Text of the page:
The Tipi is up!

Dave, Trish, Verena, Robin

Dave, Trish, Verena, Robin

On a beautiful Sunday in July, the dream of a tipi became a reality. It had started as an idea: a place for the grandchildren to play when they visit.  It grew to become a place for guests to stay, for womens groups to meet, for spiritual congregation. At this point, my hope is that it will be a place of blessing for all who enter, whatever their purpose.

Myself, several interns and a couple of friends had spent a month sanding and oiling the poles.  Then we waited for the rains to stop, after which the sod was cleared and a yard of sand brought in. Finally, the perfect day arrived.

Robin brings the first pole.

Robin brings the first pole.

With the help of interns Verena Eichenberger from Switzerland and David Rittenhouse of Minnesota, I gathered all the necessary items and we drove out to the site. We opened up the tipi cover and began laying out the tripod poles. The Nomadic Tipi Company had sent along very clear instructions with many photos.  Moreover, I had been lucky enough to have assisted Toby Benetti, Michigan’s own tipi maven, in setting up his tipi in May, so I had ‘experience’.

Pulling up the tripod poles.

Pulling up the tripod poles.

We selected the 3 biggest poles for the tripod and determined the angle for the door pole. Then we made a clove hitch knot and while Verena pulled, I pushed. David took all the photos.  Theoretically, 2 people who know what they’re doing, can set up a tipi in half an hour. It took us all day. But what’s the rush? We knew the knot was strong because Verena proved it.IMG_0152 We spent much time centering the tripod poles at the correct angles in the alloted space. Fortunately David had learned trig in high school so he figured it out. Then we laid in the remaining 12 poles. The instructions called for someone to whip and snap the long piece of rope around the poles. Fortunately, Dave was tall enough and strong enough to be our whipper-snapper.  The dictionary says that a whipper-snapper is a presumptuos person. But I don’t think Daniel Webster was ever called upon to help put up a tipi or he would have given another definition.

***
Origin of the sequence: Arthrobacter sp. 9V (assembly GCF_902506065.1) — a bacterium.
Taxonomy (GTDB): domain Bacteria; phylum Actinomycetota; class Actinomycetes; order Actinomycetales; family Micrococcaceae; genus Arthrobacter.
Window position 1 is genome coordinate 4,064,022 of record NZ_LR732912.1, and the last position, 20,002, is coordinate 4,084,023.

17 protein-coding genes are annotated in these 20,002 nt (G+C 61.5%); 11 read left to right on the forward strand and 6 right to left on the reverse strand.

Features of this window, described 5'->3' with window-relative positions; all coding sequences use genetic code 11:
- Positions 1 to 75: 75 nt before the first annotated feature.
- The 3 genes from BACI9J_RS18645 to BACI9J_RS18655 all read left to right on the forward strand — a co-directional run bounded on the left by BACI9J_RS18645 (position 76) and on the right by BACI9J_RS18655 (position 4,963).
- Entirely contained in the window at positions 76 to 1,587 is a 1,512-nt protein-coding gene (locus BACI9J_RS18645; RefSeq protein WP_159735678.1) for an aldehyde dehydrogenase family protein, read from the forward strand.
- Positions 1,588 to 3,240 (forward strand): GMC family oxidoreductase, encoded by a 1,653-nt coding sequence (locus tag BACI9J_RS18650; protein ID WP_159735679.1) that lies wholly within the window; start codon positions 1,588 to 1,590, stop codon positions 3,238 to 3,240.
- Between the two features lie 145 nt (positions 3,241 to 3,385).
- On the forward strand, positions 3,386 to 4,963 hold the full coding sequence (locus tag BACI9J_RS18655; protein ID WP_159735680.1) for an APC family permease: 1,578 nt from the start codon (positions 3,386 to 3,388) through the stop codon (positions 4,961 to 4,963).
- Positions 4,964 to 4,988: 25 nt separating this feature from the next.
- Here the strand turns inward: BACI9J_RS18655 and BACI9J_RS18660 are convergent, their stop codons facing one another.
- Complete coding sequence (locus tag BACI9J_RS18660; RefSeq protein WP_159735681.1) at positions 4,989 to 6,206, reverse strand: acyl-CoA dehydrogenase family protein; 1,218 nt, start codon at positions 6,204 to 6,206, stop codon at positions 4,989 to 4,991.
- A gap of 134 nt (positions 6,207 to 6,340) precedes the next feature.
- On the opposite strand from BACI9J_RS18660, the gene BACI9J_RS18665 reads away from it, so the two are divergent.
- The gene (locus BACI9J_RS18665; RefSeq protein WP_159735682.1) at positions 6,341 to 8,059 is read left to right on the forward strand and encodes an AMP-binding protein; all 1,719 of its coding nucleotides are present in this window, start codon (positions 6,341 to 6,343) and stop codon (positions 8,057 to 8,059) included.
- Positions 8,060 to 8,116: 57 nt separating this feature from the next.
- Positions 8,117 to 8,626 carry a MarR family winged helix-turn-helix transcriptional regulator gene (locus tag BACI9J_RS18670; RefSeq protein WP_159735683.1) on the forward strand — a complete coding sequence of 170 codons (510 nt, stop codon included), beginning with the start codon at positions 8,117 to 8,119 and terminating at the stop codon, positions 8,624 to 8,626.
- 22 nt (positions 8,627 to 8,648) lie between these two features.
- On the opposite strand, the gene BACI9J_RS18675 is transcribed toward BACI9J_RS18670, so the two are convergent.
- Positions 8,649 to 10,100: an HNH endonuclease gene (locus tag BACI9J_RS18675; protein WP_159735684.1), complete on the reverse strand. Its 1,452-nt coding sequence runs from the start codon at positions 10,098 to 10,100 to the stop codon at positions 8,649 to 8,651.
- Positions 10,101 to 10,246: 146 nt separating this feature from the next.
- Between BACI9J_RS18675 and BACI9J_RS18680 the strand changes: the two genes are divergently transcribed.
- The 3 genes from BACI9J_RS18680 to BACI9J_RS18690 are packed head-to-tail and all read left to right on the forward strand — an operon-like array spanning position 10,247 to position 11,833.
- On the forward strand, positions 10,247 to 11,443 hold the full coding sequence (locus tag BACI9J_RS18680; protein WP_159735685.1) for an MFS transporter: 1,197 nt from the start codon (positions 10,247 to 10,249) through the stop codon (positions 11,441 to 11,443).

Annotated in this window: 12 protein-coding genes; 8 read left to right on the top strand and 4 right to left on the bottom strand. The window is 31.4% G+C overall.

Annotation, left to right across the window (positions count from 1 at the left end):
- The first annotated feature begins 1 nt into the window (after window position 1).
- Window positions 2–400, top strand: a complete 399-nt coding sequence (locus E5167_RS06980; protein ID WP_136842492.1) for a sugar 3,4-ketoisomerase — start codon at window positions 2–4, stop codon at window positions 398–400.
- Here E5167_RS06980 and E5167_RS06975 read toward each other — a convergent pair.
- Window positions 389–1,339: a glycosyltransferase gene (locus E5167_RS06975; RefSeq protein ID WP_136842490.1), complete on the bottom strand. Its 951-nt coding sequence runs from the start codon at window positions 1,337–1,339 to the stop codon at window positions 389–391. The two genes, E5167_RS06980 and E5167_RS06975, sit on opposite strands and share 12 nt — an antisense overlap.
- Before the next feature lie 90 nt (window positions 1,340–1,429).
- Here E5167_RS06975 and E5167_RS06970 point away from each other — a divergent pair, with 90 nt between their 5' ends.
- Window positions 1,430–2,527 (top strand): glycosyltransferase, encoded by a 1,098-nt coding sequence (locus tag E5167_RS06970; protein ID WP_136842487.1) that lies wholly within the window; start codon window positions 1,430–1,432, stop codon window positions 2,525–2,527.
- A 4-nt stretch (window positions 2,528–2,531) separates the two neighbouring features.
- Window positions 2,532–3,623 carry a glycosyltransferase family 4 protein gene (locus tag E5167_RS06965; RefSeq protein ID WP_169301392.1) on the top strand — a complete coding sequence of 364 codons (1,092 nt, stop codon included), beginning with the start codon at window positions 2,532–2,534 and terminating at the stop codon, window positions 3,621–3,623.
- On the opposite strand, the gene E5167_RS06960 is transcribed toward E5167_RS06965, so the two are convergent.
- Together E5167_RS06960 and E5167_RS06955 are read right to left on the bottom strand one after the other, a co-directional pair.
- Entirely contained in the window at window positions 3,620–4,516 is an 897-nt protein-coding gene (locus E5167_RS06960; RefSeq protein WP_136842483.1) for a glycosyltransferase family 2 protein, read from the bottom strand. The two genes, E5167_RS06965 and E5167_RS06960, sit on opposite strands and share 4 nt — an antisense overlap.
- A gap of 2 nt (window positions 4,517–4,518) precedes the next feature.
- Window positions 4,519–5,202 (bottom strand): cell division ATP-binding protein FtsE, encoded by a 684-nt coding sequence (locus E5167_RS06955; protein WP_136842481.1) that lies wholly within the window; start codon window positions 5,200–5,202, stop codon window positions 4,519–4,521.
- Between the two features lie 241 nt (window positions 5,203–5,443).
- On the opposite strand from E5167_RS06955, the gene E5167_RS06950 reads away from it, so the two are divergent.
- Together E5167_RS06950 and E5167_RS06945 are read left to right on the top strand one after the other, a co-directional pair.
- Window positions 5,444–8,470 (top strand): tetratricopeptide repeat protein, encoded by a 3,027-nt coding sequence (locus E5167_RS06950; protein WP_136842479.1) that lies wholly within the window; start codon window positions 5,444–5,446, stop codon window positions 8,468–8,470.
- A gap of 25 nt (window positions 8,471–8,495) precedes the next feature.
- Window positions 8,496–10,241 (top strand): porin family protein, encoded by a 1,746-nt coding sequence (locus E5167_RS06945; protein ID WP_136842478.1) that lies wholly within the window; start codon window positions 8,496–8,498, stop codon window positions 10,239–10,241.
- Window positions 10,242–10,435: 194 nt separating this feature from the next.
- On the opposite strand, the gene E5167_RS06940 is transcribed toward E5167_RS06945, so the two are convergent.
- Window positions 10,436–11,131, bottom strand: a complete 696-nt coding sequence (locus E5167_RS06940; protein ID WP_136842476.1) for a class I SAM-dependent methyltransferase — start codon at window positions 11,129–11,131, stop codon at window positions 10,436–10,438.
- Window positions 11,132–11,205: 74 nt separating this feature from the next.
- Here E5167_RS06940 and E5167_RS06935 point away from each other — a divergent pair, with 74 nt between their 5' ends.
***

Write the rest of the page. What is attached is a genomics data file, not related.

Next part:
A young whipper-snapper.

A young whipper-snapper.

As soon as the frame was up, we noticed one groundhog – and then another – step out from the edge of the windbreak, stand up on their hind legs and look curiously in our direction, as if to figure out who their new neighbors could possibly be.  Dave hoped they might bring over a welcome basked with treats for us. No such luck. But Trish Hansel, who happened by around this time, suggested that we make an offering to them when we have our first meal at the tipi. In any case, we took a break for lunch.

Pinning the tipi together.

Pinning the tipi together.

The canvas cover is very heavy. We used the last pole to hoist it up and then unfurled it around the other poles.  The tipi is held together with sharpened wooden dowels which pierce the overlapping pre-made holes. It was hard to get the pins into those tight holes. I can see how this entire process will be easier next time.  We used a step ladder to reach the highest holes.  If you didn’t have a ladder, one person could climb on another’s back to reach it. After this, we staked the tipi down all around the bottom.  Then it was time to put in the liner.

IMG_0169Verena and Trish worked together to get the smoke flap poles into the sewn pocket flaps. That was a tricky task.  It has been accomplished in this photo. The clouds gave us the message that a storm was approaching.  So we kept working busily, even though we were tiring of the job. We put 3 levels of rope around the poles on the inside of the tipi. These were used to attach strings from the liner pads, so the liner would stay up.  The inside liner is 6 feet tall.

Trish ties on the liner.

Trish ties on the liner.

One of the amazing things is that a tipi kit doesn’t cost much more that a good computer system.  Another, is that Native Americans lived through cold winters in such tents because the tipi is the only tent design that allows an indoor fire!  The smoke hole at the top takes all the smoke out, and the cozy design means that a small fire will keep the inhabitants quite warm.  The inner liner provides privacy when a fire is lit and also keeps the occupants drier in a rain.

looking up from the doorway

looking up from the doorway

I’m looking forward to sleeping in the tipi. And hosting womens writing groups. And holding satsang.  And playing with my grandchildren……